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Published 26 March 2013 08:25, Updated 27 March 2013 06:29
China rebalancing its economy toward consumption could take enough steam out of the country’s manufacturing to give other countries’ manufacturing sectors a chance to fight back. Photo: Reuters
China is about to undergo a rebalancing of its economy from investment to consumption that over the next three to four years could see the global price of hard commodities halve, Peking University-based finance professor and former investment banker Michael Pettis says.
The new leadership team of President Xi Jinping and Premier Li Keqiang understands the urgency of China making the policy changes necessary to implement this shift in growth, said Pettis ahead of a speech on Monday at the University of Sydney Business School.
“It’s still politically quite difficult but my guess is that this year or next year we’re going to see major steps towards rebalancing,” Pettis told BRW. “The rebalancing is going to be difficult. It always is difficult. From an Australian point of view, the key takeaway is that it almost by definition is going to result in a significant drop in Chinese demand for hard commodities.”
The massive investment in infrastructure that, for example, will see China building 45 airports over five years – an average of a new airport every 40 days – has buoyed demand for Australian iron ore and coal, and helped keep the economy growing throughout the global financial and economic crises.
But a country that accounts for 12 per cent of the global economy cannot indefinitely consume 40 per cent of its copper and 60 per cent of its iron ore. The timing question is how and when that slowdown will occur and what effect it will have on miners such as BHP Billiton, Rio Tinto and Fortescue Metals – and on Australian government revenues.
Bank of America Merrill Lynch chief economist for Australia Saul Eslake says that if iron ore falls from its current $130-a-tonne level, it will hurt.
“If it went down to $80, yes that would cause some problems for Australia and in particular for the government’s budget,” he said.
But that has happened before, he said.
“Australia has survived for quite some time with iron ore prices south of $100.”
Pettis says China’s investment has been funded by debt that is unsustainable, and the necessary correction will lead to a sharp reduction in the rate of growth or even a reduction in investment.
“China’s reached the point where investment has been misallocated,” he said. “It’s being supported by a growth in debt that exceeds the growth in value created. That’s clearly unsustainable.”
Other economists are more sanguine about the effect of China’s slowdown. Eslake says that while the full extent of China’s debt is unclear, much of it is owed by one part of the government to another.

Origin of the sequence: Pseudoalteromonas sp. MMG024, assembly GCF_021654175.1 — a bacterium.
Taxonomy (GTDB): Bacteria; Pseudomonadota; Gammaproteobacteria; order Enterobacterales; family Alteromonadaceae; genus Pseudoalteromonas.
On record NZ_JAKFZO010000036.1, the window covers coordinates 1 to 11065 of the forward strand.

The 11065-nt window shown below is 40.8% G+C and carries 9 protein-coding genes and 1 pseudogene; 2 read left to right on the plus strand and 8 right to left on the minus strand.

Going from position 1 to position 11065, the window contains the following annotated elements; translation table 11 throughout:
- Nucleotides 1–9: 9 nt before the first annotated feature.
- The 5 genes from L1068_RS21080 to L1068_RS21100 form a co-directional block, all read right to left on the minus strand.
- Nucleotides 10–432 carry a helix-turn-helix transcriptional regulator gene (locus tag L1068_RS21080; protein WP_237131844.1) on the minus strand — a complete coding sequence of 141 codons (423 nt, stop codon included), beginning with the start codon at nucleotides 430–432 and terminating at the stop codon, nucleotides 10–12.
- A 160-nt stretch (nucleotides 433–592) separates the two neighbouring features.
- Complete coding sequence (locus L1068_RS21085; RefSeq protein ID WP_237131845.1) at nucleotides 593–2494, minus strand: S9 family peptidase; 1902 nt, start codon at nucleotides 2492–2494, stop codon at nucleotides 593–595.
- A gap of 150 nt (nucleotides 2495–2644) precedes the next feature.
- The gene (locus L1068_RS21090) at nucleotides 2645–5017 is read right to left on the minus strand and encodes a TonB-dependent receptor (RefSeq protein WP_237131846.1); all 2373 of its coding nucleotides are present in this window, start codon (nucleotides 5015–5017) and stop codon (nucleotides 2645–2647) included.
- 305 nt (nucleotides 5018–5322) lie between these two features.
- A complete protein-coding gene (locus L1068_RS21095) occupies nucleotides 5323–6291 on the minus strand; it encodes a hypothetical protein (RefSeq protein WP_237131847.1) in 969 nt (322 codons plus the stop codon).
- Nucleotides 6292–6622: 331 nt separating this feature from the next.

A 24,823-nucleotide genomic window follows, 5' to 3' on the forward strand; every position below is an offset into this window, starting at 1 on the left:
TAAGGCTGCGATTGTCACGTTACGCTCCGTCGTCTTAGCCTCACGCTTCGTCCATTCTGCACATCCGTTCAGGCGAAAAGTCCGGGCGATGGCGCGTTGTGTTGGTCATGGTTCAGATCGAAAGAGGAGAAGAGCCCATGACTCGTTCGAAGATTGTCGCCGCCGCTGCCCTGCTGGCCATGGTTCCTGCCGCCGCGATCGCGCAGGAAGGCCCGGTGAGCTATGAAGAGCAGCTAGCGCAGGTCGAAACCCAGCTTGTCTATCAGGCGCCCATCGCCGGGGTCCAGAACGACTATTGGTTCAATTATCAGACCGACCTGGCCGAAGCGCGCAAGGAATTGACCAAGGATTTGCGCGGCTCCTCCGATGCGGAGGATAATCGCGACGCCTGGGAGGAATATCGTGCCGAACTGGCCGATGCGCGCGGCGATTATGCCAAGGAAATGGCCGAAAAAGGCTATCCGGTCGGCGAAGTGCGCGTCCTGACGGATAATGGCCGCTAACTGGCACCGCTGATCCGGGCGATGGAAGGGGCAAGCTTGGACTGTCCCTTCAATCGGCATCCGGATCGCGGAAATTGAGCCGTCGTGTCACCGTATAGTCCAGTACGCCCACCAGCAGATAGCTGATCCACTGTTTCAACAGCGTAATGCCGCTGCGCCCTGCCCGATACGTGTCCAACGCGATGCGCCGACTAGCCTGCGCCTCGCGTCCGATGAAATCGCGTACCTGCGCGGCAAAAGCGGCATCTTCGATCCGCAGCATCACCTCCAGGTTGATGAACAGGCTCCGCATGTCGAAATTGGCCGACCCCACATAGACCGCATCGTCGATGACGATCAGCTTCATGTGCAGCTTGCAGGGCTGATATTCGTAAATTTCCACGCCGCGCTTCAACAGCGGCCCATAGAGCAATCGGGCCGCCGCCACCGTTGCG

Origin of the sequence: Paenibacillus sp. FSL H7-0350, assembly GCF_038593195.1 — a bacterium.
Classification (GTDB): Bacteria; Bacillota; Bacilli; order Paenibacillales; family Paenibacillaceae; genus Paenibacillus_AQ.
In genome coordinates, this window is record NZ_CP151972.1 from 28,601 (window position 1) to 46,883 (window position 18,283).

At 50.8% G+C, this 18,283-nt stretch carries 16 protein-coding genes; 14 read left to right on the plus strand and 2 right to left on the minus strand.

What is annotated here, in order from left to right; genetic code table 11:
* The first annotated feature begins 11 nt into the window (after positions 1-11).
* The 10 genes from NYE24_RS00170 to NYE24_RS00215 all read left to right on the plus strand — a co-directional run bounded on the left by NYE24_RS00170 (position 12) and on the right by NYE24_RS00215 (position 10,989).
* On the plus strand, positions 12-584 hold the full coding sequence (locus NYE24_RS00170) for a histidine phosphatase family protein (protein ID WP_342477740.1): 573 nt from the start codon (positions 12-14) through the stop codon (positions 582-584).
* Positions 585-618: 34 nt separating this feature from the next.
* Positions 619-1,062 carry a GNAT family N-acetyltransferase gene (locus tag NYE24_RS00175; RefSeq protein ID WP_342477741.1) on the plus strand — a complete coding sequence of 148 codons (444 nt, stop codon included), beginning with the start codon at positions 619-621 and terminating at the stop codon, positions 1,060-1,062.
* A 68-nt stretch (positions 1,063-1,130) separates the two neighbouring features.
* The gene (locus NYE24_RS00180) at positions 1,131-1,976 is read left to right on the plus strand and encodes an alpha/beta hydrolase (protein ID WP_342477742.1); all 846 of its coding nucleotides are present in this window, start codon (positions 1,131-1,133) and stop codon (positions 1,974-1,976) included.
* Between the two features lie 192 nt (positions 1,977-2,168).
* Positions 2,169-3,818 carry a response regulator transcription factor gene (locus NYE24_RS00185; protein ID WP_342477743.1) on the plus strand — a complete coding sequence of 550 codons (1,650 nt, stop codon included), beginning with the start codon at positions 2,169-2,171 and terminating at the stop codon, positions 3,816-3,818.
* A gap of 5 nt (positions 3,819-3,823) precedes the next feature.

“There is the potential for writing off unsustainable obligations that doesn’t necessarily exist in other situations,” Eslake said. “I’m not disputing there are problems there and there is an opaqueness about the size, breadth of the debt problem, but it doesn’t automatically follow that China is facing its own Lehman Brothers moment.”
In a January report, HSBC said the level of debt owed by the country’s central government and local governments (which have funded much of the infrastructure investment) was still manageable. The combined debt of the two tiers of government, worth about 20 trillion yuan ($3 trillion) in 2011-12, was little changed from the previous year at about 38 per cent of gross domestic product and down from 44 per cent in 2009.
Pettis says that while China’s rebalancing will bring a loss of competitiveness in its manufacturing – potentially offering a boost to industry in countries like Australia – any such gains will happen far more gradually than the effect on commodity prices.
Further, China’s rebalancing is likely to be accompanied by an increase in capital outflows, which could buoy the Australian dollar and prevent it from falling in value – just at the time when the country needs all the benefit it can get from a weaker currency, Pettis said.
“If a slowdown in China is accompanied by an increase in capital outflows, one of the consequences might be that more money flows into Australia and so it slows down the adjustment rate of the Australian dollar,” he said. “So Australia could be stuck with lower growth but an expensive Australian dollar.”
Eslake – who agrees that China’s new “Xi-Li regime” is more committed to weaning the country off investment-led growth than the previous leadership of Hu Jintao and Wen Jiabao – is less convinced of the negative effects that could come from this change in economic policy.
“We may well for other reasons, as we have had over the last 18 months, have a problem in that commodity prices and interest rates fall and the currency doesn’t,” he said. “That’s a problem. Whether that would be exacerbated by anything that would happen in China, I’m not sure.”
The post-global financial crisis world has created a race for would-be prophets of doom, he added.
“There’s possibly rich rewards to be had for the person who’s identified as picking the next major crisis,” Eslake said. “Given how well [US economist nicknamed Dr Doom]Nouriel Roubini has done out of that, there is competition among some circles to be the next Nouriel Roubini.”